Supermodel Bella Hadid made headlines last week after confronting Instagram for deleting a photo she had reposted of her father’s U.S. passport, which listed “Palestine” as his birthplace. “Are we not allowed to be Palestinian on Instagram?” she wrote to her 31.5 million followers on the platform. “This, to me, is bullying. You can’t erase history by silencing people. It doesn’t work like that.”
Hadid received both praise and criticism for her statement. According to the celebrity gossip site Page Six, a spokesperson for Facebook (Instagram’s parent company) apologized for the move, which they explained as a misunderstanding: “To protect the privacy of our community, we don’t allow people to post personal information, such as passport numbers, on Instagram. In this case the passport number was blurred out, so this content shouldn’t have been removed. We’ve restored the content and apologized to Bella for the mistake,” they said.
There is something undeniably satisfying about seeing gossip columns report on the Hadids’ Palestinian heritage and the social media giant’s apology. In the same way, an Instagram scene from everyday family life, such as singer-songwriter Dua Lipa and Anwar Hadid (Bella’s youngest sibling) cooking maqloubeh, a traditional Palestinian dish, takes on tremendous political proportions. There is a vengeful type of pleasure in hearing the family be vocal — sometimes loudly and raucously — about Palestine, and in their way of refusing to back down. This delight is rooted in resisting a history of erasure and denial.
Bella’s father, Mohamed Hadid, was born in Nazareth in November 1948. Known for building luxury hotels and mansions in Los Angeles, the real estate mogul’s two daughters, Bella and Gigi, are supermodels whose faces can be seen in fashion campaigns all over the world. The Hadids have amassed a considerable following on social media and colossal influence beyond, which they’ve increasingly used over the years to bring attention to the struggle for Palestinian rights. With the Hadid family, Palestine is spilling over into spaces where it was not welcome before; it is bursting, embodied and not othered, in the center of the industry of making and circulating images.
Whether these bids for visibility serve actual policy changes and are useful to advancing the fight for freedom and equality, or are merely empty gestures and political performance, is a difficult question with no easy answers. Yet in the case of Palestine — in which existence itself is complicated and constantly denied, and which tends to cause more controversy than consensus, prompting public figures to shy away from it — these acknowledgments are not inconsequential.
In general, in spaces that are not directly concerned with the geopolitics of states, Palestine has been governed by regimes of visibility and invisibility. Although those have evolved over time, it seems that Palestine is allowed to exist within some spaces, and not allowed in others. It is allowed to be frozen within the cycle of news, where the reality, the histories, and lives of Palestinians are erased in favor of a cyclical narrative of conflict. In American popular culture, which one would hope would allow for more nuanced representation, Palestine occasionally crops up, often as a vague reality that can be conveniently located on two extremes of a spectrum of violence: either innocuous or dangerous. Most importantly, it is never talked about by Palestinians themselves.
In one episode of 30 Rock, for example, protagonist Liz Lemon and her boyfriend, played by Matt Damon, agree on what the “solution” to Palestine would be. “I’ve never met anyone before who had the exact same idea as me about what to do with Palestine,” he exclaims. Within the fiction itself, agreeing on a solution to Palestine is a sure sign of being kindreds. And the show thus establishes a winking, self-referential game with the viewer, all the while erasing Palestinians who are merely the butt of the joke, and a problem to solve.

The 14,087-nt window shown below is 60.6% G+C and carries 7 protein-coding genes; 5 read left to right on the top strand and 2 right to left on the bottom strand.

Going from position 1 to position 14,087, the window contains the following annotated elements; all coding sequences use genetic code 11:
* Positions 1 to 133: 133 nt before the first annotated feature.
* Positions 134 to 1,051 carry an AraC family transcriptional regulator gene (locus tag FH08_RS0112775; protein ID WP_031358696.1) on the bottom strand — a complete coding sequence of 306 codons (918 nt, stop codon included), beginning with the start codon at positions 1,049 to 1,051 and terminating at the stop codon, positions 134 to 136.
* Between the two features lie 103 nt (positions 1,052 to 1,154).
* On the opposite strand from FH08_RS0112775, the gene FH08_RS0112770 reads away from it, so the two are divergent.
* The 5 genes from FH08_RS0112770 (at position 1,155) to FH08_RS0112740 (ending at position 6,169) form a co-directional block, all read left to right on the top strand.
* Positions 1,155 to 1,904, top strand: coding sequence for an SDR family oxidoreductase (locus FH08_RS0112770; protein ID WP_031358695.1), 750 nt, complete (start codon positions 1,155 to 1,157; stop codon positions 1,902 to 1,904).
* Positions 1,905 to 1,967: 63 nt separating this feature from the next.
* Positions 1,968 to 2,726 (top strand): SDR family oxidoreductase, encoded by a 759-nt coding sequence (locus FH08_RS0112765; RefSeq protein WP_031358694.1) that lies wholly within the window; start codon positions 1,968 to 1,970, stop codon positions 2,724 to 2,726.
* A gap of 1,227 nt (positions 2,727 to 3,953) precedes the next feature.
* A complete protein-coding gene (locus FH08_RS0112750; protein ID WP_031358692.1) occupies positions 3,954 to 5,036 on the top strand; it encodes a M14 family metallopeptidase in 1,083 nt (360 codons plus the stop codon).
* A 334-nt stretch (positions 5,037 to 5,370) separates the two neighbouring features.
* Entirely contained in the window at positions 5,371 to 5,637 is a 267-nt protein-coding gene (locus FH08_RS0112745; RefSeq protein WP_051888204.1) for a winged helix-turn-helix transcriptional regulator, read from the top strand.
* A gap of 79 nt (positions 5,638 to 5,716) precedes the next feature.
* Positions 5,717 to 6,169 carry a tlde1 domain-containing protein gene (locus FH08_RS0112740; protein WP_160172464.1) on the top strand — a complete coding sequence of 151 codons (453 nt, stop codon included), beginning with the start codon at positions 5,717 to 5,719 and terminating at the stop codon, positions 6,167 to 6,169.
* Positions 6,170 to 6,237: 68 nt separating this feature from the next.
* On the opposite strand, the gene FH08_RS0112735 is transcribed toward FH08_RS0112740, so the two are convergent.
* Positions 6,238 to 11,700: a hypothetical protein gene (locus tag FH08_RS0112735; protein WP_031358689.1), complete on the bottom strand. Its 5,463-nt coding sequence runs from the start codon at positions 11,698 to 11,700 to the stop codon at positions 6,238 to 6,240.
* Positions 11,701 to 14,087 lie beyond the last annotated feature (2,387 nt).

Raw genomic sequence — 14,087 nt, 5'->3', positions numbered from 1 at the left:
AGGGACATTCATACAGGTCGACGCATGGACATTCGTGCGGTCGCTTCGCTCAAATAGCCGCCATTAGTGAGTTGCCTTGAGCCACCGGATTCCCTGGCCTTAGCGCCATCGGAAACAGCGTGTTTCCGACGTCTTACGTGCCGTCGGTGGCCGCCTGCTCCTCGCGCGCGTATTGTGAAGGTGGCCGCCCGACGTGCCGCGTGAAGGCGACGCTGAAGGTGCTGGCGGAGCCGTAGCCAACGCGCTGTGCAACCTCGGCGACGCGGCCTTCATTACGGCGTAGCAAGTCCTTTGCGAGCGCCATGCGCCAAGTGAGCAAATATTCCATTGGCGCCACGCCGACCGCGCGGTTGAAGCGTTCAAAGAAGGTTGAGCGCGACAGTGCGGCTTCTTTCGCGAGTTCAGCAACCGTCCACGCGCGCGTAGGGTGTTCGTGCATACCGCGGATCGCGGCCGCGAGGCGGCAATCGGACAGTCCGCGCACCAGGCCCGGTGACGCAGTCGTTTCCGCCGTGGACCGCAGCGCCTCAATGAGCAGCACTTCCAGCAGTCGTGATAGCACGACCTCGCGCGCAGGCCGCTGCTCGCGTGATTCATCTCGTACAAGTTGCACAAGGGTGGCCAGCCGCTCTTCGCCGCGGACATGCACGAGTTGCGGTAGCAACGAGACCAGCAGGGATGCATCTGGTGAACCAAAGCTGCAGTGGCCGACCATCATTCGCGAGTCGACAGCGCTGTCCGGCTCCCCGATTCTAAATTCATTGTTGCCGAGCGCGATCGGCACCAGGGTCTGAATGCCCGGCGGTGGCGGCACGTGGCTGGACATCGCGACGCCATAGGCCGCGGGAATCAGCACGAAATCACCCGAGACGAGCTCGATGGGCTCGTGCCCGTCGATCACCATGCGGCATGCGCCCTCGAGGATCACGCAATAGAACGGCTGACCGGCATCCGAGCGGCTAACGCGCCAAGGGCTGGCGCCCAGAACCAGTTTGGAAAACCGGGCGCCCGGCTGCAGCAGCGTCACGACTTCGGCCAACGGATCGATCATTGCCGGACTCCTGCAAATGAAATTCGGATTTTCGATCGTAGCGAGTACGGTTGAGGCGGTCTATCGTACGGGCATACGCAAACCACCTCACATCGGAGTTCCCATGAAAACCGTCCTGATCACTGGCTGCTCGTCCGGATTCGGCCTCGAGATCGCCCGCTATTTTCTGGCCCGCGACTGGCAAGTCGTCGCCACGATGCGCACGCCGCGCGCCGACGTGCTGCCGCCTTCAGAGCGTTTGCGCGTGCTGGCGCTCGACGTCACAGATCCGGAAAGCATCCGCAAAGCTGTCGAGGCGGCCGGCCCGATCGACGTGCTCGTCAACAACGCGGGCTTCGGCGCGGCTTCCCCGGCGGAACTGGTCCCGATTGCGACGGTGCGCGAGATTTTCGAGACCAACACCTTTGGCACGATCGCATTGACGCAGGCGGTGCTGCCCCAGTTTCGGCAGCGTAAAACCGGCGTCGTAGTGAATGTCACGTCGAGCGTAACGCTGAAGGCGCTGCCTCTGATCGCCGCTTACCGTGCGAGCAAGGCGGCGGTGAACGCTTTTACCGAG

When not mentioned in such a comparatively positive light, Palestine (or rather: “The Palestinians”) are relegated to the realm of misery or terror. Although his origins are quickly bowdlerized in subsequent seasons, Abed Nadir in the meta-TV show Community is of Palestinian and Polish descent. His father is a vociferous, arts-hating falafel vendor. In one episode, one of his cousins, a niqab-wearing woman from the Gaza Strip, gets to spend a day in the sun in covert, temporary liberation thanks to the machinations of one of Abed’s friends.
Both examples demonstrate how Palestine is usually presented as a faraway problem that needs to be solved — either by diplomacy, surveillance, or, more often, death. It is never a lived reality. When made visible on such a scale, Palestine is discussed, dissected, and resolved by people who are not Palestinians.
Palestine is acceptable in popular culture as long as it is passive, an estranged and othered object of speech and solutions. Whenever Palestine oversteps its bounds, or is brought before a broader audience by its own agents enacting their own liberation, it is silenced yet again. One need only remember — an example among countless others — the 2011 controversy surrounding Palestinian artist Larissa Sansour’s work Nation Estate, and the decision by the sponsor of the prestigious Prix Élysée to exclude the work from the prize.
On 23 November 2019, EuroPal Forum and Middle East Monitor co-hosted a conference at the Holiday Inn Bloomsbury in London on the relations between Europe and Palestine. A first of its kind, the conference brought together individuals at the forefront of discourse on Palestine in
As the European Court of Justice (ECJ) rules that European Union countries must identify products made in Israeli settlements in the occupied Palestinian territory, MEMO and EuroPal Forum are hosting a conference to discuss the EU’s position on major issues related to the occupat